GPS/POI: 62.2560,7.2370
GPS/UTM: 97514E, 6926886N
Avreisested:

Norddal kyrkje

  • BYGGÅR: 1784
  • FYLKE: Møre og Romsdal
  • KOMMUNE: Norddal
  • BISPEDØMME: Møre
  • FELLESRÅD: Storfjorden kyrkjelege fellesråd
  • SITTEPLASSER: 300
  • BYGNINGSGRUPPE: Soknekirke
  • FASILITETER:

KONTAKTINFORMASJON

  • Magne Eivind Glomnes kyrkjeverje.norddal@kirkeserver.no
  • E-post: kyrkjeverje.norddal@kirkeserver.no


Norddal kyrkje ligg i Norddal sokn i Austre Sunnmøre prosti. Ho er bygd i tre og blei oppført i 1784. Kyrkja har åttekantplan og 300 sitjeplassar. Kyrkja har listestatus automatisk listeført (1650-1850).
Arkitekt: Ole Larsen Døving.

Norddal kyrkje vart innvigt i 1784. Det seiast at ho vart teikna etter skisser laga av bonden Ole Larsen Døving, som saman med medhjelparane sine hadde reist til Trøndelag for å studere kyrkjebygg.

Norddal kyrkje har åttekanta grunnplan med våpenhus i to etasjar i den eine enden, og eit like høgt kor i den andre enden. Åttekantkyrkjer slo mest an i Trøndelag, der ti åttekantkyrkjer vart bygd i Nidaros bispedømme på 1700-talet. Men tilbygga på kvar side av kyrkja gjer at ho opplevast meir som ei langkyrkje enn ei sentralkyrkje. Midt på taket er det eit laukforma tårn. Deler av ei stavkyrkje som stod her tidlegare, er brukt på nytt i våpenhuset, der noko av middelalderens draperidekor framleis er synleg.

Kyrkjerommet er stort og bredt, med flat himling. Langs midtgangen er det kraftige stolpar som er måla i marmorimitasjon. Desse stolpane held tak og tårn oppe. Altertavla er laga i Lübeck på 1500-talet. I midtpartiet er det ei kalvariegruppe, det vil seie den korsfesta Kristus med Maria og Johannes ved foten av krossen. På kvar fløy er det ein helgen. Altertavla fekk barokk ramme i 1670, dekorert med små englar og utskjeringar i såkalla bruskbarokk. Preikestolen frå 1600-talet er fint dekorert med intarsia og vridde stolpar. Domenico Erdmann leda restaureringsarbeidet i 1900, då interiøret vart tilbakeført til 1700-tals preg.

Kjelder:
Sørmoen, Oddbjørn: Kirker i Norge 2, Oslo 2001


1700s

This was the Baroque period in Norway, also known as the century of beauty. The 18th century was marked firstly by Pietism and later by the Age of Enlightenment. These movements influenced church buildings in various ways.

Pietism emphasised the personal conversion that was brought about by preaching, while the Age of Enlightenment was marked by rationalist ideas about learning for all and educating the "common people". In both cases, it was important for the word to be heard, and the pulpit was given a prominent position.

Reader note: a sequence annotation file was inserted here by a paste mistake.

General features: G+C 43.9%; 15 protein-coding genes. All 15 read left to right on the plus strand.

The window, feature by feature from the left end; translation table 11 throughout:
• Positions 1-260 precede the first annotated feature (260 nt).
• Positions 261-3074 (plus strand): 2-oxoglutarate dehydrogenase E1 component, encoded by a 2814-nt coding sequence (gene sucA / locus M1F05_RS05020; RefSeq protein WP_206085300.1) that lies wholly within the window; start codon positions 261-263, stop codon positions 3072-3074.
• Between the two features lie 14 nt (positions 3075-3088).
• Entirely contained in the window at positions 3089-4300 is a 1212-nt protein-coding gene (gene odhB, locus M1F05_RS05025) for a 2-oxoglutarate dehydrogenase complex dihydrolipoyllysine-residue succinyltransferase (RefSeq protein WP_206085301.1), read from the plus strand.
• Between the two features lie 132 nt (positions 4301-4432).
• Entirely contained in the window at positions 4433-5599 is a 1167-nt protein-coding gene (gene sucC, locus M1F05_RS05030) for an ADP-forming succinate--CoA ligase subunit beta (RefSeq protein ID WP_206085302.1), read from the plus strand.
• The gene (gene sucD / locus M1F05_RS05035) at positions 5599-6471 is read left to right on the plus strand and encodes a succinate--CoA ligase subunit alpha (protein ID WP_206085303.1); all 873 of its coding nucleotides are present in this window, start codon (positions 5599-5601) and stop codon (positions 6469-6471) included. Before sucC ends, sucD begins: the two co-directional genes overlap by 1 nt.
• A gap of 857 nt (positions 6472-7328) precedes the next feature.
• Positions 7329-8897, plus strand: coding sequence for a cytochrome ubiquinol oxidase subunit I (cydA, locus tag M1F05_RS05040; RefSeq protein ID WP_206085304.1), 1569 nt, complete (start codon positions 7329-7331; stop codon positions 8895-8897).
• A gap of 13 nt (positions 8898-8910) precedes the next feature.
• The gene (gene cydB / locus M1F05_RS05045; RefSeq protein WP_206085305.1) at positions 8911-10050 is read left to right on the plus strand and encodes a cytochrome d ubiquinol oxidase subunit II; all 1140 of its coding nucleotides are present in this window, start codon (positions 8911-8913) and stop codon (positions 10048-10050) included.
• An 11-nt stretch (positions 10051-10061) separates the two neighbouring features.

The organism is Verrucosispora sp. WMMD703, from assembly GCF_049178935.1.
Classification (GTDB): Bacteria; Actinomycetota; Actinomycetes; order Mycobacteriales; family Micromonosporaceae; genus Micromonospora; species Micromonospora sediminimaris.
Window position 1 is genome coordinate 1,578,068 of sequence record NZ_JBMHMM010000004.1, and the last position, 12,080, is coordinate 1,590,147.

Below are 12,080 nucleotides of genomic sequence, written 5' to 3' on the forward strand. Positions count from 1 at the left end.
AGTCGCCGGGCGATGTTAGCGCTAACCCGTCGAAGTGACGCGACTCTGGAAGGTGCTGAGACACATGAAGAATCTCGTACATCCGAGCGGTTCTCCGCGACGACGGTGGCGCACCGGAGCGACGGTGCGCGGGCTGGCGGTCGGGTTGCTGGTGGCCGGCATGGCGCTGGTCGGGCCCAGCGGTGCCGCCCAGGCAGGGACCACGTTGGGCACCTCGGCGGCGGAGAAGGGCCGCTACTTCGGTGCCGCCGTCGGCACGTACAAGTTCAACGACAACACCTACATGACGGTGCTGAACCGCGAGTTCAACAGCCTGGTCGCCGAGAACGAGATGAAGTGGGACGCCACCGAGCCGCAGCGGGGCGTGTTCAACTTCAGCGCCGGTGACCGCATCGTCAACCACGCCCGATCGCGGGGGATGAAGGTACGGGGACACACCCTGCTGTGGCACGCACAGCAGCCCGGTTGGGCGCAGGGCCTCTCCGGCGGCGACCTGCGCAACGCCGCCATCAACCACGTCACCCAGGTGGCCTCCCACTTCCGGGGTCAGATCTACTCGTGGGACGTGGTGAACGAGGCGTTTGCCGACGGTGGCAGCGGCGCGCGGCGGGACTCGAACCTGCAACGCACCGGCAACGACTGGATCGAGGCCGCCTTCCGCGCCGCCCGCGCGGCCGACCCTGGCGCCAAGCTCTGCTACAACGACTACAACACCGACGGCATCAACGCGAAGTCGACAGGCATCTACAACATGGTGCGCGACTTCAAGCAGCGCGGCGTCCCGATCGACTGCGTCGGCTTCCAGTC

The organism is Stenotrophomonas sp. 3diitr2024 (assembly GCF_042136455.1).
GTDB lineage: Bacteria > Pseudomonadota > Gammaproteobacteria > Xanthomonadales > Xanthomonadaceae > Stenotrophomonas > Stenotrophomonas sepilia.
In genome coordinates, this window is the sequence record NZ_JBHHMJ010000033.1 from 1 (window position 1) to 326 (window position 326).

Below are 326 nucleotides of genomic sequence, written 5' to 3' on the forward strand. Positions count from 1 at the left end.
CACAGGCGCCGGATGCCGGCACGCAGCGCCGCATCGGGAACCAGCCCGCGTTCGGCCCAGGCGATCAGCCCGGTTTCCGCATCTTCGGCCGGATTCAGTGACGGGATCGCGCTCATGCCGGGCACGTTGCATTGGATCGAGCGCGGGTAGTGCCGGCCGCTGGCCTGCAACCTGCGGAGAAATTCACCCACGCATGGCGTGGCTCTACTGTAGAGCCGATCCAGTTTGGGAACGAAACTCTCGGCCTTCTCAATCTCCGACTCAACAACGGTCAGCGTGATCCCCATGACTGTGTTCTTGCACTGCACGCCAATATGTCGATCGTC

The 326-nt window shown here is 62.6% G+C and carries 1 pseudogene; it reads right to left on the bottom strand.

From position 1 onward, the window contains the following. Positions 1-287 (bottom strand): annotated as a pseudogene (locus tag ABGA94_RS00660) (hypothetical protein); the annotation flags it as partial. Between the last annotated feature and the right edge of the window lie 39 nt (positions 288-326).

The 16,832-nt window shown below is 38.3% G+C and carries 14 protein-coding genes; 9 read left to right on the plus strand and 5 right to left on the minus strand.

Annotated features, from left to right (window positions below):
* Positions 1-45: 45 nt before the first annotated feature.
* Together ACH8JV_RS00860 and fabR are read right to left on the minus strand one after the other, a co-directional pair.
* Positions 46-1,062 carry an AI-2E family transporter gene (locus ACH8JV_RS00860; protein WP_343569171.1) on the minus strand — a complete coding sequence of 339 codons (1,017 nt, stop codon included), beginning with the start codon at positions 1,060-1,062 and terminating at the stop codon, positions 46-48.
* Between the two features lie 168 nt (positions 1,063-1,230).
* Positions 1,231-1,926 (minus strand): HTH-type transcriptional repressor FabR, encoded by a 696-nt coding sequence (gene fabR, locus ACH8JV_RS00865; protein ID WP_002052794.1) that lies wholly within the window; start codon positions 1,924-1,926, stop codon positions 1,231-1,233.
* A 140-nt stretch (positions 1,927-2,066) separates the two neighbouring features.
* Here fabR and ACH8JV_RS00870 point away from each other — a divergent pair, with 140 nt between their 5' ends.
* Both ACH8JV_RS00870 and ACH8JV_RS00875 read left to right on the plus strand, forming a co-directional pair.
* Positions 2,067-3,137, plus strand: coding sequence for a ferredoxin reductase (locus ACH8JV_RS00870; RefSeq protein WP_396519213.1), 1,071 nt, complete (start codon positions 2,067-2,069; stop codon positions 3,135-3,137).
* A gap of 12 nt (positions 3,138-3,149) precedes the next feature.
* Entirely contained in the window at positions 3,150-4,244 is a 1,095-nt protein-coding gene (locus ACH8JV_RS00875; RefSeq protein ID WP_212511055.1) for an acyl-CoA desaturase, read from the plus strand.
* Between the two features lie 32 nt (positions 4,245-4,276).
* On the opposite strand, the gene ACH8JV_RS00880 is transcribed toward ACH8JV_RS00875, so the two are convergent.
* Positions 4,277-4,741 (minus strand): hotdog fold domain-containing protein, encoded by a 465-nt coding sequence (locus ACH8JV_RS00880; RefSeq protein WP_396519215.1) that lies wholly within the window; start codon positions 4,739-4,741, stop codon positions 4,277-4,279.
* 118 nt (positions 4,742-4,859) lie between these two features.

People started living longer in the 18th century and the population increased considerably. More than 300 new churches were built during the century, mostly as replacements for stave churches that were in poor condition or simply too small. Around 1725, the number of churches built before and after the Reformation was about the same. During the 1720s, the king sold off many churches to finance his wars, which meant that many churches that had originally been built by the local community fell into private hands.

The mining industry financed many splendid Baroque churches, such as Røros Church (1740) and Kongsberg Church (1761). In some places, these provided a model for the smaller, local churches. Confirmation and compulsory church attendance were introduced, necessitating space for as many as possible for services. The interiors were often opulent and marked by the reformed ideals of the time, with the pulpit directly above the altar so that as many as possible could see the priest and hear his message. These churches reflected a hierarchical and rigid society in which everyone knew his place, as determined by social rank, distinction or financial power.

Many of the larger urban churches were designed by foreign architects according to foreign ideals. The same applied to woodcarvers and painters. These impulses were soon picked up and further interpreted by local artists. This can certainly be seen in the popular acanthus, which was adopted in the form of folk art called rose painting.

More than half of the 130 churches that remain from the 18th century are cruciform timber churches.